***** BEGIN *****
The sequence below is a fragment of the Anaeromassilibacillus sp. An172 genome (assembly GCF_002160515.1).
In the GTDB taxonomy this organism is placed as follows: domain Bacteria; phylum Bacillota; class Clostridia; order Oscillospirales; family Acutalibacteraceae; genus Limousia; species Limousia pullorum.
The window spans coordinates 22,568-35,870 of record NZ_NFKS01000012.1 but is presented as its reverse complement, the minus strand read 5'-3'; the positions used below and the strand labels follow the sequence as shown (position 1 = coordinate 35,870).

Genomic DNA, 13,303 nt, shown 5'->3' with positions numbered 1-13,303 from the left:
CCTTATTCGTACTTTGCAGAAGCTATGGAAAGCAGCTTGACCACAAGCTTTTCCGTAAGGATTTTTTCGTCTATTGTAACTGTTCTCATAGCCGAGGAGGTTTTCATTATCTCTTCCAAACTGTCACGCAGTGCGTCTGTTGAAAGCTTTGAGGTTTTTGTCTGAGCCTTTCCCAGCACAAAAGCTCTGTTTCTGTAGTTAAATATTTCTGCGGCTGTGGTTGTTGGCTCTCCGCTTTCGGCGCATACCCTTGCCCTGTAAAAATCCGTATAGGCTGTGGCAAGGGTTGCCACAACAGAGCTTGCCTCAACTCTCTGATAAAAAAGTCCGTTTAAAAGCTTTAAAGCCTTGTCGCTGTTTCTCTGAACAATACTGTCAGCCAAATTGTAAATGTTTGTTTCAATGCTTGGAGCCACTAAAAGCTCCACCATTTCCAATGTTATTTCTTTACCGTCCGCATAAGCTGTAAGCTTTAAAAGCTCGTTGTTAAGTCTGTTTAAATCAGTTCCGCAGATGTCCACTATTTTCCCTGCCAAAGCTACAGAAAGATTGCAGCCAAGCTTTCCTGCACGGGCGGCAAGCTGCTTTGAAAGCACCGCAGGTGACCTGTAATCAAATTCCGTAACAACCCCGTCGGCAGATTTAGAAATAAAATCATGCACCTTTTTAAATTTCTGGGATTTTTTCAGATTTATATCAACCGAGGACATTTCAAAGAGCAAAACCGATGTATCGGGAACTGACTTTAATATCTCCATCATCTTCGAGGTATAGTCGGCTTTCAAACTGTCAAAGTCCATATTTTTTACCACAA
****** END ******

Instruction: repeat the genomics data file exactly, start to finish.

The sequence below is a fragment of the Anaeromassilibacillus sp. An172 genome (assembly GCF_002160515.1).
In the GTDB taxonomy this organism is placed as follows: domain Bacteria; phylum Bacillota; class Clostridia; order Oscillospirales; family Acutalibacteraceae; genus Limousia; species Limousia pullorum.
The window spans coordinates 22,568-35,870 of record NZ_NFKS01000012.1 but is presented as its reverse complement, the minus strand read 5'-3'; the positions used below and the strand labels follow the sequence as shown (position 1 = coordinate 35,870).

Genomic DNA, 13,303 nt, shown 5'->3' with positions numbered 1-13,303 from the left:
CCTTATTCGTACTTTGCAGAAGCTATGGAAAGCAGCTTGACCACAAGCTTTTCCGTAAGGATTTTTTCGTCTATTGTAACTGTTCTCATAGCCGAGGAGGTTTTCATTATCTCTTCCAAACTGTCACGCAGTGCGTCTGTTGAAAGCTTTGAGGTTTTTGTCTGAGCCTTTCCCAGCACAAAAGCTCTGTTTCTGTAGTTAAATATTTCTGCGGCTGTGGTTGTTGGCTCTCCGCTTTCGGCGCATACCCTTGCCCTGTAAAAATCCGTATAGGCTGTGGCAAGGGTTGCCACAACAGAGCTTGCCTCAACTCTCTGATAAAAAAGTCCGTTTAAAAGCTTTAAAGCCTTGTCGCTGTTTCTCTGAACAATACTGTCAGCCAAATTGTAAATGTTTGTTTCAATGCTTGGAGCCACTAAAAGCTCCACCATTTCCAATGTTATTTCTTTACCGTCCGCATAAGCTGTAAGCTTTAAAAGCTCGTTGTTAAGTCTGTTTAAATCAGTTCCGCAGATGTCCACTATTTTCCCTGCCAAAGCTACAGAAAGATTGCAGCCAAGCTTTCCTGCACGGGCGGCAAGCTGCTTTGAAAGCACCGCAGGTGACCTGTAATCAAATTCCGTAACAACCCCGTCGGCAGATTTAGAAATAAAATCATGCACCTTTTTAAATTTCTGGGATTTTTTCAGATTTATATCAACCGAGGACATTTCAAAGAGCAAAACCGATGTATCGGGAACTGACTTTAATATCTCCATCATCTTCGAGGTATAGTCGGCTTTCAAACTGTCAAAGTCCATATTTTTTACCACAA